Available to download free via BitTorrent’s App Studio!
Directed by Carlo Ledesma
Written by Enzo Tedeschi & Julian Harvey
Starring Bel Delia, Andy Rodoreda, Steve Davis, Luke Arnold, & Goran D. Kleut
Find out more about THE TUNNEL here!
Part BLAIR WITCH PROJECT/part 60 MINUTES style interview, THE TUNNEL is an Australian viral film which has recently released news that it’s already premiering on 100+ million screens so far and has become something of a phenomenon this week. I have to say, after taking a gander at the film, it is a pretty outstanding film which takes full advantage of the hand-held camera/found footage phenomena. It seems these days, for these found footage films to make it, there needs to be an interesting take on the film and not just an ominous blurb at the beginning stating that the film was found somewhere. With the rise in reality television and audiences’ addiction to films becoming more real, it’s no wonder films like THE TUNNEL are popping up left and right.
What separates THE TUNNEL from the herd is that it is slickly produced and looks like an interview one might see on 60 MINUTES if found footage such as this was found. From start to finish, this feels like a documentary about a camera crew who ventures into the underground waterway beneath the city of Syndey, Australia. Everything from the title sequence to the narration by the survivors feels real, which just adds to the effectiveness of this film and makes the audience believe that this could have happened.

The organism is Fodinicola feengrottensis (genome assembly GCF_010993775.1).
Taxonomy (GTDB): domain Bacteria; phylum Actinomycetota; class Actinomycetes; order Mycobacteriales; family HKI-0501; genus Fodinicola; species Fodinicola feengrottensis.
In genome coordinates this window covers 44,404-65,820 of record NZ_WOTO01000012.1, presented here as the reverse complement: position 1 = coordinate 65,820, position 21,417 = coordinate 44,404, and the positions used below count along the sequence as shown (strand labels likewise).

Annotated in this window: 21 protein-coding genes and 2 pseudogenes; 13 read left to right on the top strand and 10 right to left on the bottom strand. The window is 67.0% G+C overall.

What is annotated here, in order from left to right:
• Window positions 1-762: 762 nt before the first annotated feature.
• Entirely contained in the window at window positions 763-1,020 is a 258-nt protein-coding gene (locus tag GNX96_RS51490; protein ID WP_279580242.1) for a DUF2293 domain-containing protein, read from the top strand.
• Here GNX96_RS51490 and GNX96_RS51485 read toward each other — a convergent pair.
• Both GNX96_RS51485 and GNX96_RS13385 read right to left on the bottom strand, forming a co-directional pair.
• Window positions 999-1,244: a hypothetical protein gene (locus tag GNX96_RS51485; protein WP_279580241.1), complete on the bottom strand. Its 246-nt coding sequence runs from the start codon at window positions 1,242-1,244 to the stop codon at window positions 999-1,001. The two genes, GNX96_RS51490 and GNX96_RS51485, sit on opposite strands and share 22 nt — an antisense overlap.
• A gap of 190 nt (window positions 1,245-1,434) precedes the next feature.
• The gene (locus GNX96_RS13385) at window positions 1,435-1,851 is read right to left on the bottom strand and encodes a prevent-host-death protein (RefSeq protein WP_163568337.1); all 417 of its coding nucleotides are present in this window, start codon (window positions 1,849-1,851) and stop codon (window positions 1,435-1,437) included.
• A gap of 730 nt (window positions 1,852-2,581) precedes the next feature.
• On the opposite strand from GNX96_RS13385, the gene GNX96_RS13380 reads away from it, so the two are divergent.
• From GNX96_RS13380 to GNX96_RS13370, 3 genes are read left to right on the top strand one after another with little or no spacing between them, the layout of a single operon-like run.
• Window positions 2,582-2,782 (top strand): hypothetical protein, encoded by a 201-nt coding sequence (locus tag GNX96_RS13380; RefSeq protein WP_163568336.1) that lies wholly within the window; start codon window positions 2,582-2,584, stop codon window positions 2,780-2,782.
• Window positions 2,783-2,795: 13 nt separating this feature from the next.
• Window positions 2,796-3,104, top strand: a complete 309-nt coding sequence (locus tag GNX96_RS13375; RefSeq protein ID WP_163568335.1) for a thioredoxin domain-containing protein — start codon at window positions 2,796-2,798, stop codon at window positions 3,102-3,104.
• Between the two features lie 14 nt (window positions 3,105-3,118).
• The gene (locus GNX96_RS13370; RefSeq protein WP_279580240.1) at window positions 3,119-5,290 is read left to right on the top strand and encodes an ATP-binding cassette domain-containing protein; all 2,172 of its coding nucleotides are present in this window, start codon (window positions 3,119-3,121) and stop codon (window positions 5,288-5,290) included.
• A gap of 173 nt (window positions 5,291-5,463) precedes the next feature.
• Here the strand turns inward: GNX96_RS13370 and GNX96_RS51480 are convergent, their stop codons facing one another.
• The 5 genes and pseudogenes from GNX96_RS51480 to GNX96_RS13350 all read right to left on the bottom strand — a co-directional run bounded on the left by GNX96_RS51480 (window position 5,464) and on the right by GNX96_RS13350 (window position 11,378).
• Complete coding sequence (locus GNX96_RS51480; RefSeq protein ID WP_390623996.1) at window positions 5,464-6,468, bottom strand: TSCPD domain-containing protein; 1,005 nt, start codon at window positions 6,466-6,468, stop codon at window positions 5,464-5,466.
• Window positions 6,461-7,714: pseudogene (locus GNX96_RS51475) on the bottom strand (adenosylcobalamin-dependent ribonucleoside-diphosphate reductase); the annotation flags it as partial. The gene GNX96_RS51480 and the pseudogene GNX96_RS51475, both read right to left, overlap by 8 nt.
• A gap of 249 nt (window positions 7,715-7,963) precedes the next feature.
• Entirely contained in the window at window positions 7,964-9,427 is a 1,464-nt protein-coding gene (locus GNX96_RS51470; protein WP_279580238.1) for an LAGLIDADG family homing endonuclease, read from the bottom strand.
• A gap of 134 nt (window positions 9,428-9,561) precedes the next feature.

The actors in THE TUNNEL are fantastic. Bel Delia is a headstrong reporter, in search of the truth behind why the underground waterway wasn’t being used as a source for new, fresh water for a population in a drought crisis and the sudden upsurge in missing homeless people who used the waterway as shelters. Steve Davis (who looks a bit like Hugh Jackman with spikey blonde hair) plays the fun-loving cameraman who is faced with a deadly serious situation. The only problem with staging the film in the interview format is that the audience knows who survives and who doesn’t. This takes away from some of the tension, but the actors do a good job of conveying a sense of dread while leading the audience along the narrative as the found footage is interspersed between the interview clips.
I don’t want to give too much away with THE TUNNEL. I will say that it does use the limited vision of the camera and pitch dark surroundings to its maximum effect, though the ending might leave some a bit frustrated. I was sucked into the story and couldn’t wait to see if and how the reporting team would get out of the predicament they find themselves in, lost in the unending tunnels and stalked by something with deadly intentions. THE TUNNEL is a claustrophobic treat, taking full advantage of the limited range a single camera offers and giving the viewer just enough to tease and frighten without disappointing with the intrusion of some forced narrative or resolution. Though there are many out there to choose from, THE TUNNEL is a great example of presenting the found footage motif in an absolutely thrilling way.